Key Insights and Outcomes

  • In a multilingual city like Beirut, the linguistic translation of design research tools into the most common languages spoken here (English, Arabic, French, and Armenian) made it possible to engage the widest range of residents. This accommodation of multiple languages also demonstrated a sensitivity to our stakeholders which was reciprocated with a general openness and hospitality toward our research.
  • It is difficult to translate design vocabulary into languages other than English. Explaining the core values and concepts of a human-centered, socially-engaged design process requires more embodied strategies based on participation and demonstration through design in action.
  • Exploring the issue of trust, whether through personal, religious, or political channels, is a vast subject, and the context-specific design research tools developed in Beirut with locals helped us to access more specific and meaningful data.
  • The design tools and methods we use facilitate meaningful conversations with people from different walks of life because they offer opportunities for people to give input from their unique perspectives as experts in their own daily situations and experiences.
  • The tools we developed in Beirut allowed us to gather a variety of responses both quantitative and qualitative in nature, which was important in understanding individual stories as well as broader patterns revealed in the comparison of data.
  • Co-creating design research tools with designers as well as non-designers from Beirut was very important to help us understand what questions we could ask — and how we should ask them — in this complex city which we are mostly unfamiliar with.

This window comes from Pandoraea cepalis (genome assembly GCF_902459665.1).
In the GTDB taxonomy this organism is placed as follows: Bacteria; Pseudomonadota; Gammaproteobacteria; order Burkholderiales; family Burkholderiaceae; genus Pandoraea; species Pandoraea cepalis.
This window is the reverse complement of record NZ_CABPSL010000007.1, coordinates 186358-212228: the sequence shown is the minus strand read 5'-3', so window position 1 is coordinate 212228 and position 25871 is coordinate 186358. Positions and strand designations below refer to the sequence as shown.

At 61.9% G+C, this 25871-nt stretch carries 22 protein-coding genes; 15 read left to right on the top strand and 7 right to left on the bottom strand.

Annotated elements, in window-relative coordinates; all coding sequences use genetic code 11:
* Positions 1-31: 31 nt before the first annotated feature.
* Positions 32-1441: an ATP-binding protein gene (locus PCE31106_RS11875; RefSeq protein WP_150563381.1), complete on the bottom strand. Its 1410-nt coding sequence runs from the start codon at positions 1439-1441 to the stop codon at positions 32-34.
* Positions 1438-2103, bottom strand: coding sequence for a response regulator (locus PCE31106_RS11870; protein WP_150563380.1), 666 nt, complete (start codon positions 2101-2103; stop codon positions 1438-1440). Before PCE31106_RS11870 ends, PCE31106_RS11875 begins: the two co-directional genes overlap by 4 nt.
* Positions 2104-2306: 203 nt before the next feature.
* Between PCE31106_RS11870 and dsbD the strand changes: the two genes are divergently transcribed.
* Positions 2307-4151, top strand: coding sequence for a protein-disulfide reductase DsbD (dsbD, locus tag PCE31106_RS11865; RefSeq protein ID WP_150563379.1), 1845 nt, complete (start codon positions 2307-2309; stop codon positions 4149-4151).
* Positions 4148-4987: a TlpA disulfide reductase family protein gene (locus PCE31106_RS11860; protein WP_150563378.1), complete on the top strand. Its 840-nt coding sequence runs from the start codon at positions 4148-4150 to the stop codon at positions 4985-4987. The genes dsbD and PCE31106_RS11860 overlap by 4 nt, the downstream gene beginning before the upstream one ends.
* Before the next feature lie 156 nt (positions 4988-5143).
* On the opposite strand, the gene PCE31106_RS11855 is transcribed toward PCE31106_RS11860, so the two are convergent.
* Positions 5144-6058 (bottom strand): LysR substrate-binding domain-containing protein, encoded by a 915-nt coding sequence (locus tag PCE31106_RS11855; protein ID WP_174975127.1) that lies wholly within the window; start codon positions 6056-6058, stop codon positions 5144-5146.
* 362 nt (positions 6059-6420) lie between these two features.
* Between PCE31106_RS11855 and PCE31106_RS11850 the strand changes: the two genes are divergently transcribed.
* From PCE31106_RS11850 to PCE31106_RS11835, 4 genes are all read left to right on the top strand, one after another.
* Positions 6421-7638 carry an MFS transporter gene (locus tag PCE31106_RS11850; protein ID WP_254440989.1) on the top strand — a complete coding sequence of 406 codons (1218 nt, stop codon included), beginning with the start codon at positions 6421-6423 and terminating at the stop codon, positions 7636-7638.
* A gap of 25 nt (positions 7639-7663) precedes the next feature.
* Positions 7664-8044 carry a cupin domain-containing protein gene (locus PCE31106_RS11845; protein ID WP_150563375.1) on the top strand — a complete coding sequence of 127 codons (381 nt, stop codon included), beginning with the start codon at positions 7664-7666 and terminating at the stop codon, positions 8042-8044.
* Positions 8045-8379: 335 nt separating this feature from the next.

• The differences of working and communication styles found in every culture are quite subtle. In this case, our participatory design methods created an effective collaboration with our local designer partners and were essential to bridge these inevitable differences.
  • The design research tools we developed are not only for gathering actionable data. The tools are also generative in that they provoke participants to think about trust in a more nuanced way.

This project was generously supported by the Office of the Provost at The University of the Arts. Essential to the project has been our partnership with the MENA Design Research Center, a Beirut-based non-profit organization dedicated to promoting the understanding of design and developing its role as a creative tool for the enhancement of society at large in the Middle East and North Africa. Studio work space for the DSI team was kindly provided by AltCity, a co-working and incubator space created to facilitate, mobilize, encourage, and support high impact entrepreneurship and innovation in Lebanon and the region.

DSI Participants

Graduate students:

  • Vrouyr Joubanian
  • Nidhi Jalwal
  • Min-Wen Yeh
  • Jordan Shade


  • Jeremy Beaudry
  • Jonas Milder